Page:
How Germany’s Free Democratic party capitalised on the AfD’s misfortunes

One of the most remarkable stories to come out of Germany in the last year has been the rise of the Free Democratic Party (FDP). Having struggled for relevance in 2020, the party has transformed itself into a political force that could decide the makeup of the next government – and maybe even anoint Angela Merkel’s successor as Chancellor. The FDP’s success follows an almost eight-year long self-reinvention in which the party has sometimes resembled a cult of personality centred around its charismatic chairman, Christian Lindner. It was Lindner who began the party’s revival after a shattering 2013 defeat led to the loss of all its seats in the Bundestag,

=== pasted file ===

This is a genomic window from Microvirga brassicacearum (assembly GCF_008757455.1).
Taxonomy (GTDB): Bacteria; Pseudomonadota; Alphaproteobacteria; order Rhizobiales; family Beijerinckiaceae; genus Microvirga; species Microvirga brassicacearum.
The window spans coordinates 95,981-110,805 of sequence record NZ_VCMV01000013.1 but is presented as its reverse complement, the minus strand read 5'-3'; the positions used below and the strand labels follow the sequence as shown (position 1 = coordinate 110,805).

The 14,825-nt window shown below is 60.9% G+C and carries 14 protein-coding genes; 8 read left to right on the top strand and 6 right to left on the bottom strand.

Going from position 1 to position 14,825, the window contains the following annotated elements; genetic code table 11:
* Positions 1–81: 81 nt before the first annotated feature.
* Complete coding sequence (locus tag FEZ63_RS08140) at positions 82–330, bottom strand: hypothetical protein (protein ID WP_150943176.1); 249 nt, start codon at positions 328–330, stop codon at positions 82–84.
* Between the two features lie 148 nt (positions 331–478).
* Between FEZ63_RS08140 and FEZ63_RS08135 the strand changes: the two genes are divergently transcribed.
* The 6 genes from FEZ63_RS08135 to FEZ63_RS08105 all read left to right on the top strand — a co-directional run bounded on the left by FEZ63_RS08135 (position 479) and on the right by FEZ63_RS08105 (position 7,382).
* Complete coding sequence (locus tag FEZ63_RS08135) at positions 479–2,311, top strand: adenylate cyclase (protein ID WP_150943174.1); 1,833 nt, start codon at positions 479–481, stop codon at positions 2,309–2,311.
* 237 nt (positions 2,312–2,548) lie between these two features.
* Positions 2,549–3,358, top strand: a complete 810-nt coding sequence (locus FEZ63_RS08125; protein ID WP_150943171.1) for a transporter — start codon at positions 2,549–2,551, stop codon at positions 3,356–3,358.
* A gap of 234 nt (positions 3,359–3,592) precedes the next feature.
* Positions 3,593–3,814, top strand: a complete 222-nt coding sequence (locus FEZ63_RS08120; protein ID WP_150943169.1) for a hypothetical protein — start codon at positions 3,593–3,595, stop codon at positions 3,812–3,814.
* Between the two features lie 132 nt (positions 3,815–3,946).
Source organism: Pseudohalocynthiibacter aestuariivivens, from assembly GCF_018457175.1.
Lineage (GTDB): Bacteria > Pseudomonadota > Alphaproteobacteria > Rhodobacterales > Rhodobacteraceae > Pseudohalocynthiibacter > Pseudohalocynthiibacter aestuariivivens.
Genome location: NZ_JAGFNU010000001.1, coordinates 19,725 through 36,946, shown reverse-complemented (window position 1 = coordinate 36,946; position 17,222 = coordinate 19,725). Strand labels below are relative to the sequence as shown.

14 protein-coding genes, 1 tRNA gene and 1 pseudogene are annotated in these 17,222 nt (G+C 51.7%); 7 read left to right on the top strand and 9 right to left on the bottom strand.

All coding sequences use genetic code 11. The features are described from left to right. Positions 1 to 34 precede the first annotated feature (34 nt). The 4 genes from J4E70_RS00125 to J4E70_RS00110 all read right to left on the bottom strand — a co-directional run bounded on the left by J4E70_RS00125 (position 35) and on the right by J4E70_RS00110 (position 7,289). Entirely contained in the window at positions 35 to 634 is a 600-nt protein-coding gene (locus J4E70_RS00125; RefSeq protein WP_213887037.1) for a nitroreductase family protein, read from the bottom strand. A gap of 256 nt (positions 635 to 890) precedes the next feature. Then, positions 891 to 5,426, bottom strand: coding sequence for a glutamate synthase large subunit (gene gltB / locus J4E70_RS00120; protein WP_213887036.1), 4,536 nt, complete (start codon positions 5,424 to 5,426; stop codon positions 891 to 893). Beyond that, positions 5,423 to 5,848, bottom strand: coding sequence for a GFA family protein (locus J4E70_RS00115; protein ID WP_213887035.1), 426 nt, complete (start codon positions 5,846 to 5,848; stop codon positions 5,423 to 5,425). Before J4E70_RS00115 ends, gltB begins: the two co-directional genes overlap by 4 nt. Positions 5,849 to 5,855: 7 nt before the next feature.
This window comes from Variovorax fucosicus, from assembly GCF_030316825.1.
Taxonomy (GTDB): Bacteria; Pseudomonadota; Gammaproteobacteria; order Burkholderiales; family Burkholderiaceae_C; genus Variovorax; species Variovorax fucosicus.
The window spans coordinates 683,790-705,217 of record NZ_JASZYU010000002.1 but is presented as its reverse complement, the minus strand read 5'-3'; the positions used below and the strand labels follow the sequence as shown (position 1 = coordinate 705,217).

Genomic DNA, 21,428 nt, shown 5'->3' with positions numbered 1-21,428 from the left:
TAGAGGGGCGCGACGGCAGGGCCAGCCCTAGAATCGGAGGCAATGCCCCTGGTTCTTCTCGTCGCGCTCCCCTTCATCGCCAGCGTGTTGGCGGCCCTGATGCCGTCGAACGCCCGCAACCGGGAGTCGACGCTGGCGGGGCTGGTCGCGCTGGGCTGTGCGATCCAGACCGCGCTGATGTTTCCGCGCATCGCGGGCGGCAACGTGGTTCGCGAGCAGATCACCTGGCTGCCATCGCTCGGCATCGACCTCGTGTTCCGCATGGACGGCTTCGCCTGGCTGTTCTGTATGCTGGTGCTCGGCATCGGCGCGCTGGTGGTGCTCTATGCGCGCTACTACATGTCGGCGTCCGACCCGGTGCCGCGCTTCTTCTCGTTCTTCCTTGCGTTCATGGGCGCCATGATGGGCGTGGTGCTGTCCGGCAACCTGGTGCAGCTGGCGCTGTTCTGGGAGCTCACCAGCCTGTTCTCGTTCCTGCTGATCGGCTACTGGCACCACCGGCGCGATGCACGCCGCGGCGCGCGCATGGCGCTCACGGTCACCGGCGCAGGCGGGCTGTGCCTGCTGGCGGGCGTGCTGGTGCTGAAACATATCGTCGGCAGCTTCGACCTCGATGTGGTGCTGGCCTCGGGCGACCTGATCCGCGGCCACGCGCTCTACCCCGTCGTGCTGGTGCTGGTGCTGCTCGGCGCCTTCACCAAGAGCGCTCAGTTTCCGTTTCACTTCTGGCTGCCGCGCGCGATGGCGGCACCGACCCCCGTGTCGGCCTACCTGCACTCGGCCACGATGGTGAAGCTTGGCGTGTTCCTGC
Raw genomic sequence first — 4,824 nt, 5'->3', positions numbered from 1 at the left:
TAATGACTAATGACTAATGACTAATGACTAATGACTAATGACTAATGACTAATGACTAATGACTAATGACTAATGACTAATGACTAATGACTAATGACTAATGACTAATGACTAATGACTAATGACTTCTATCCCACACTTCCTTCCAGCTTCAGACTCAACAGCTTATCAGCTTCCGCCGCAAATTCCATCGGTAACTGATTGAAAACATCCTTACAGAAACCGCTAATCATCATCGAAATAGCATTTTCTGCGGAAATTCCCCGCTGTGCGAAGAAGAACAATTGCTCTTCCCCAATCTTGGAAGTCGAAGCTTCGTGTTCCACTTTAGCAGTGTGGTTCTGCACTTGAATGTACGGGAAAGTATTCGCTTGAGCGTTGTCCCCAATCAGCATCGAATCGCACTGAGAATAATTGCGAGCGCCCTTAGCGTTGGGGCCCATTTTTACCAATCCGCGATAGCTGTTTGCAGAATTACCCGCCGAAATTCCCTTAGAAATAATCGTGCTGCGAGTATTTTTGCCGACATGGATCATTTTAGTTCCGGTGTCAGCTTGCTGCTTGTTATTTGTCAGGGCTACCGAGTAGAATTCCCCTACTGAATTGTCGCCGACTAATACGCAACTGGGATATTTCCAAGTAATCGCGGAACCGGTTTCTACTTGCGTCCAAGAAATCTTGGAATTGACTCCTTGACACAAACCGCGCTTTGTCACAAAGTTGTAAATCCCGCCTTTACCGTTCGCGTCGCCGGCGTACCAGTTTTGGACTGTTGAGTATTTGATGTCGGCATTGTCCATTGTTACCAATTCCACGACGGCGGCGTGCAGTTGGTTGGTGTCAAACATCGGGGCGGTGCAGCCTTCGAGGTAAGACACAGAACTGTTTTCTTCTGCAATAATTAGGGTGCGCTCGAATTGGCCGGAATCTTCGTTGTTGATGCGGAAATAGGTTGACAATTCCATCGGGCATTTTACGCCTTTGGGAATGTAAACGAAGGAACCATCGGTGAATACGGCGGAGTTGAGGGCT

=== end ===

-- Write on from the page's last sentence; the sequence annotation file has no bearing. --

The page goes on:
Could the Green party revive Germany’s fortunes?

The BMWs and Mercs will be banned from the autobahns. People will only have electricity when there is enough of a breeze to keep the windmills turning. And the factories will be on a three-day week, while the airports will be converted into organic farms. Most businesses, and of course conservatives of any sort, will be nervous at the increasingly likely prospect of the Greens taking charge in Berlin later this year. But they shouldn’t be. In fact, they would be a huge improvement on Angela Merkel’s chaotic twilight years. As she heads towards retirements, Merkel’s legacy is looking very tarnished. The CDU is slumping in the polls. It has